Most times when I hear a screech (such as moving a sharp object on a chalkboard thereby causing such unpleasant noise), my body twitches. There are also other unpleasant sounds that causes the twitching, but whenever it sounds only my dad, my brother and I that feels it, but my two sisters and my mum says they don't feel anything. My question is:

Is there any scientific term for this feeling?

Is it hereditary?

What happens in the body or brain when the sound is produced?

  • $\begingroup$ Me too feel this; but rarely on chalk-board. It is more common if I slide a stainless-steel-spoon on a stainless steel dish. The sound is not bad but it induce a strange "uneasy" or "discomfort" feeling on my palms, thumbs, the ventral surface of hand, armpit, the side of body; and sometimes includes chest, interior of hands, spine, legs etc. I don't know why this happen; but many others report this. The susceptivity to this, varies from day to day, and sometimes only the vision (not even sound) before the screatch, induce this sensation. $\endgroup$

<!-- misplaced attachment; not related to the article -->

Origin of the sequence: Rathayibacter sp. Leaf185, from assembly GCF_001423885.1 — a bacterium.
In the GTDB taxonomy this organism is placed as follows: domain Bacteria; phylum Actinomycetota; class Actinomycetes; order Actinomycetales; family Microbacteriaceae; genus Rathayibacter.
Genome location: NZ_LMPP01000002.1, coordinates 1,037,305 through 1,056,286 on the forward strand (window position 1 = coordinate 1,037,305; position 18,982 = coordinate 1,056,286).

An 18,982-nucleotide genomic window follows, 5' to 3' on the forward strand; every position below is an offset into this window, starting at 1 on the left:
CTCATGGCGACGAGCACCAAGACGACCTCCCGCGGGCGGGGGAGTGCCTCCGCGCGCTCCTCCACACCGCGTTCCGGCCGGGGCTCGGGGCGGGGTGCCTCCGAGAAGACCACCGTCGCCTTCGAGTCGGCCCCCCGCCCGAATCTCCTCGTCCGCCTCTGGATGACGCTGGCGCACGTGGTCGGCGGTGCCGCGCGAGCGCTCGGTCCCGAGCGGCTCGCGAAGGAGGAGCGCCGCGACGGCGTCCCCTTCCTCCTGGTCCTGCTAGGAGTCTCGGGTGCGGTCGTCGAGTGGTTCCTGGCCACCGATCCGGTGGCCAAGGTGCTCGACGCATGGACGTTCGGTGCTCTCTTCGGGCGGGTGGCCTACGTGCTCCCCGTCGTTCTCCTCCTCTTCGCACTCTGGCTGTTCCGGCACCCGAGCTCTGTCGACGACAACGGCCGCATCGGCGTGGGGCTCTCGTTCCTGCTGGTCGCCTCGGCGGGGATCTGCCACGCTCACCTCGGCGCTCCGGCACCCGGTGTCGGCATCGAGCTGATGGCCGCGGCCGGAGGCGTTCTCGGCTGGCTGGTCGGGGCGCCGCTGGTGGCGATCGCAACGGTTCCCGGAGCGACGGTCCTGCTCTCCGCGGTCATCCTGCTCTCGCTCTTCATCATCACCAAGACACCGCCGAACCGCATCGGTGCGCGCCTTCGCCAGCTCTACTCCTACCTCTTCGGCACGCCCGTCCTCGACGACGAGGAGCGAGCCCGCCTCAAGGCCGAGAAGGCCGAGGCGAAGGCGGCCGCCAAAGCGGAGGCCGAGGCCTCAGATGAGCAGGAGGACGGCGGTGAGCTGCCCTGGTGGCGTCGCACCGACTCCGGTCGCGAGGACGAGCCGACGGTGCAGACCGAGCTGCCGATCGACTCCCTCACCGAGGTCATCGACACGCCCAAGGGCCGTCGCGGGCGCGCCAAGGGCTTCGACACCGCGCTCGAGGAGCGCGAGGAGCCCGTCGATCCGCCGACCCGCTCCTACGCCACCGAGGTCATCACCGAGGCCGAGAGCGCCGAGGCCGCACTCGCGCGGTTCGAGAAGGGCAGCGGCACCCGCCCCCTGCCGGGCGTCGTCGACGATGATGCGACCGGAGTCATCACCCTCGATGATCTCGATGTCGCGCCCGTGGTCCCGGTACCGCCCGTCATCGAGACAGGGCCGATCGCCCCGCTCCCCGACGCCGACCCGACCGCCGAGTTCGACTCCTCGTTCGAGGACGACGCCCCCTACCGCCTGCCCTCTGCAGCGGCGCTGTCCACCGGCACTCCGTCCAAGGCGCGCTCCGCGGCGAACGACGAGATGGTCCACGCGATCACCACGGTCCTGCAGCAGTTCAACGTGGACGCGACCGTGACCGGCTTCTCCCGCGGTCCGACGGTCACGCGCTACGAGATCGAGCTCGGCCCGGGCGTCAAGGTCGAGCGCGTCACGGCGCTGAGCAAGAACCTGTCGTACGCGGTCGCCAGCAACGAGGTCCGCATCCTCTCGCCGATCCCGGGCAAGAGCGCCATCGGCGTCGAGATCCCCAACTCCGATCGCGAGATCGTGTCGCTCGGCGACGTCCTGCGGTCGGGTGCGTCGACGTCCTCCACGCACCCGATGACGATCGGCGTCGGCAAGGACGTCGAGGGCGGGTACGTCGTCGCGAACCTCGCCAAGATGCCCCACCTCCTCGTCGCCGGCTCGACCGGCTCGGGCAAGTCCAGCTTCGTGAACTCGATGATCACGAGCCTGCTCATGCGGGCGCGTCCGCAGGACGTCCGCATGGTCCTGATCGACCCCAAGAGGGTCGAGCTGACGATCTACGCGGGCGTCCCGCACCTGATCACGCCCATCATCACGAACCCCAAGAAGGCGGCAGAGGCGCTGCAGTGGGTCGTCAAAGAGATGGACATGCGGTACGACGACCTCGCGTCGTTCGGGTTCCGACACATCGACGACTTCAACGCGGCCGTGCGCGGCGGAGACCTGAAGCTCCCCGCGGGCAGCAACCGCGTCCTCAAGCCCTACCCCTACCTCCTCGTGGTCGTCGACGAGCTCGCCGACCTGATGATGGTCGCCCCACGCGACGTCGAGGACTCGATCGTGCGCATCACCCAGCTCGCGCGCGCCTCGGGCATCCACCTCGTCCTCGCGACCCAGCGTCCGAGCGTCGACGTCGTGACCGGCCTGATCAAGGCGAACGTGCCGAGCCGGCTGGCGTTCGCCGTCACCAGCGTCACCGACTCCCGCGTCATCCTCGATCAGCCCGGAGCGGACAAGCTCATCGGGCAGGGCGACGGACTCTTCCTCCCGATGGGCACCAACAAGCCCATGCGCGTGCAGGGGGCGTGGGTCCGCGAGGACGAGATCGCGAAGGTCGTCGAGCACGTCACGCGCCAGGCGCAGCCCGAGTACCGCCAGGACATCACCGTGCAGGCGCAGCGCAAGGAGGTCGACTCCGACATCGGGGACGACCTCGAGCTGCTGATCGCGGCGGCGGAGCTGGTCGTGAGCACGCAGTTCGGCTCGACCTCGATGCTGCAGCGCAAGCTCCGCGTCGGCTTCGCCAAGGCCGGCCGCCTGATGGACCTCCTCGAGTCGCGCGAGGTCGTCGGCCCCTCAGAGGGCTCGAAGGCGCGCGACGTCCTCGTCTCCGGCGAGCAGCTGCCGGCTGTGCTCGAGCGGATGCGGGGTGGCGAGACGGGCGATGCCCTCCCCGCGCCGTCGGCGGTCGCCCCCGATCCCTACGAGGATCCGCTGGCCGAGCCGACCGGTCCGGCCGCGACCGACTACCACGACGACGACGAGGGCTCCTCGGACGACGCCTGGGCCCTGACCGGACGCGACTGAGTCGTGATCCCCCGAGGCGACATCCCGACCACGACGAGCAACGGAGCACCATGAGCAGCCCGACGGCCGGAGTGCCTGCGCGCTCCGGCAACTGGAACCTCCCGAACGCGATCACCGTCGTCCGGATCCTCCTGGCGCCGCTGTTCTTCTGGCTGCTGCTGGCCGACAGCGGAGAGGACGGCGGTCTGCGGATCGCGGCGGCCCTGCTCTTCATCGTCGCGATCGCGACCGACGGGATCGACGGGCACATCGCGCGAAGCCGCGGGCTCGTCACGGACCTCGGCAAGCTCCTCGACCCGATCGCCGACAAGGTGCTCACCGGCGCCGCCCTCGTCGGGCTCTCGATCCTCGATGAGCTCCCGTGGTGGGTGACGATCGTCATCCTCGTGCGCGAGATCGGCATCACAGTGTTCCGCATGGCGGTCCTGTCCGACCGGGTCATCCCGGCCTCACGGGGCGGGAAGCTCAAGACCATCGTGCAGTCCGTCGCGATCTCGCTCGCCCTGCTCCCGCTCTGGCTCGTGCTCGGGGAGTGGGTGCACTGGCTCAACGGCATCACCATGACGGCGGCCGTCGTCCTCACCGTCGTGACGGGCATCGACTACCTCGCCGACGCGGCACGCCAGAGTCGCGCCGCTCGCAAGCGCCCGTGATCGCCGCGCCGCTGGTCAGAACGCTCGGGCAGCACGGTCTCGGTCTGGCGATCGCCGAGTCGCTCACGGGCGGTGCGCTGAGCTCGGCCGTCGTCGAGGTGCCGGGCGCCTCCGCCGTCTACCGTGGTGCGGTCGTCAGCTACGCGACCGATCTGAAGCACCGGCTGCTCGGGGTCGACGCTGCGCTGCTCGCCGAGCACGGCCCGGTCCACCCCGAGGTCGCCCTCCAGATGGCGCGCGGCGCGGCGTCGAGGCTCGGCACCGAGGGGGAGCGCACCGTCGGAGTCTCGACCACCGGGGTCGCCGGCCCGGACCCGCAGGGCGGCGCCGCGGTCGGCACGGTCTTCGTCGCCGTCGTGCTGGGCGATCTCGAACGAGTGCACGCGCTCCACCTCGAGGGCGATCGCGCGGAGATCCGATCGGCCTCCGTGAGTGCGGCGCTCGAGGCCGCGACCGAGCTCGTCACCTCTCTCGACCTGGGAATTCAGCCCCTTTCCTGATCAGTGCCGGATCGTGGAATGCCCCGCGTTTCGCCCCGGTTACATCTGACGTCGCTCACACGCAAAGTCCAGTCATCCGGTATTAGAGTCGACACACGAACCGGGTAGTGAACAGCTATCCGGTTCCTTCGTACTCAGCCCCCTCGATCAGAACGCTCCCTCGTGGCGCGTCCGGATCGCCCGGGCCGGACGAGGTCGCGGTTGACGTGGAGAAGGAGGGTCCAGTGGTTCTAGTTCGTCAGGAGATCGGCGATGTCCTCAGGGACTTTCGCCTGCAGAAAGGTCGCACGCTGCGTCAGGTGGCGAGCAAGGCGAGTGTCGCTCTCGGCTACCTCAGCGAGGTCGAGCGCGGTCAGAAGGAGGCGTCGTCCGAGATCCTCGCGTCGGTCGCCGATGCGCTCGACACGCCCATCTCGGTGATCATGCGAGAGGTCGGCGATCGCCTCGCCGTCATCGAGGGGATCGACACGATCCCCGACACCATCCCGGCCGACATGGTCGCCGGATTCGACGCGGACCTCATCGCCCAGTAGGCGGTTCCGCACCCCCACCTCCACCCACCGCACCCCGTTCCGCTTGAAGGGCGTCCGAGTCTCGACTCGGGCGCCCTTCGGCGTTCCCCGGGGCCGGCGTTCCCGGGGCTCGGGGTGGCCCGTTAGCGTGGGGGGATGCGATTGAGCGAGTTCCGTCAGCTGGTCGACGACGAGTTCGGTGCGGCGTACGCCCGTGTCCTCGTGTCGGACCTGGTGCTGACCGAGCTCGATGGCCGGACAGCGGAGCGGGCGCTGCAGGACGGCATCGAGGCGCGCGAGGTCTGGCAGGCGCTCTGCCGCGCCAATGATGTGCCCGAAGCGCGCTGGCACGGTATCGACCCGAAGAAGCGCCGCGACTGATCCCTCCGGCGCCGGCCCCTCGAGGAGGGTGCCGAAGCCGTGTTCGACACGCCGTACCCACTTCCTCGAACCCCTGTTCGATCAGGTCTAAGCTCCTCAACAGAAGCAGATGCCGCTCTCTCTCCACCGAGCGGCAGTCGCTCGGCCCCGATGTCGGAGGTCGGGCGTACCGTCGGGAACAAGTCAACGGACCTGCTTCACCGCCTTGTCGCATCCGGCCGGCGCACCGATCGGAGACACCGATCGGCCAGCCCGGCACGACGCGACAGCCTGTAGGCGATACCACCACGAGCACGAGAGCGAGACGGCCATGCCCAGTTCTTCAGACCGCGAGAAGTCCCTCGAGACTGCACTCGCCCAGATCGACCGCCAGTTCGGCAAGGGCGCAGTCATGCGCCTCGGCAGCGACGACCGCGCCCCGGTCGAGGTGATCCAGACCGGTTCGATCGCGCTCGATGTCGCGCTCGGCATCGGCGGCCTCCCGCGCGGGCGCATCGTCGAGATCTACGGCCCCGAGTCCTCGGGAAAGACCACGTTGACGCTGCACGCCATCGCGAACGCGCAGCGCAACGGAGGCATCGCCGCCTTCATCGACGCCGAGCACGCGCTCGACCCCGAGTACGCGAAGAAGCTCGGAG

– user25568
    Commented Nov 21, 2016 at 12:51
  • 1
    $\begingroup$ This also happens to me if someone screetches finger on paper (for say while someone is reading or demonstrating from a book) when I was unprepared to follow the finger of the reader. Also the strength of this sense in me depends upon the 'look' or 'pattern' of finger-holding of the reader. I don't know is their any name or identification of it; but it really happens. It might be some sort of illusion. These illusions were much stronger when I was kid. I was scared of it. With age, these irritating illusions became much milder. $\endgroup$
    – user25568
    Commented Nov 21, 2016 at 12:59
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    $\begingroup$ Why this downvote? $\endgroup$
    – user25568
    Commented Nov 21, 2016 at 13:00
  • $\begingroup$ This is the answer: livescience.com/16967-fingernails-chalkboard-painful.html. $\endgroup$ Commented Dec 5, 2016 at 22:06


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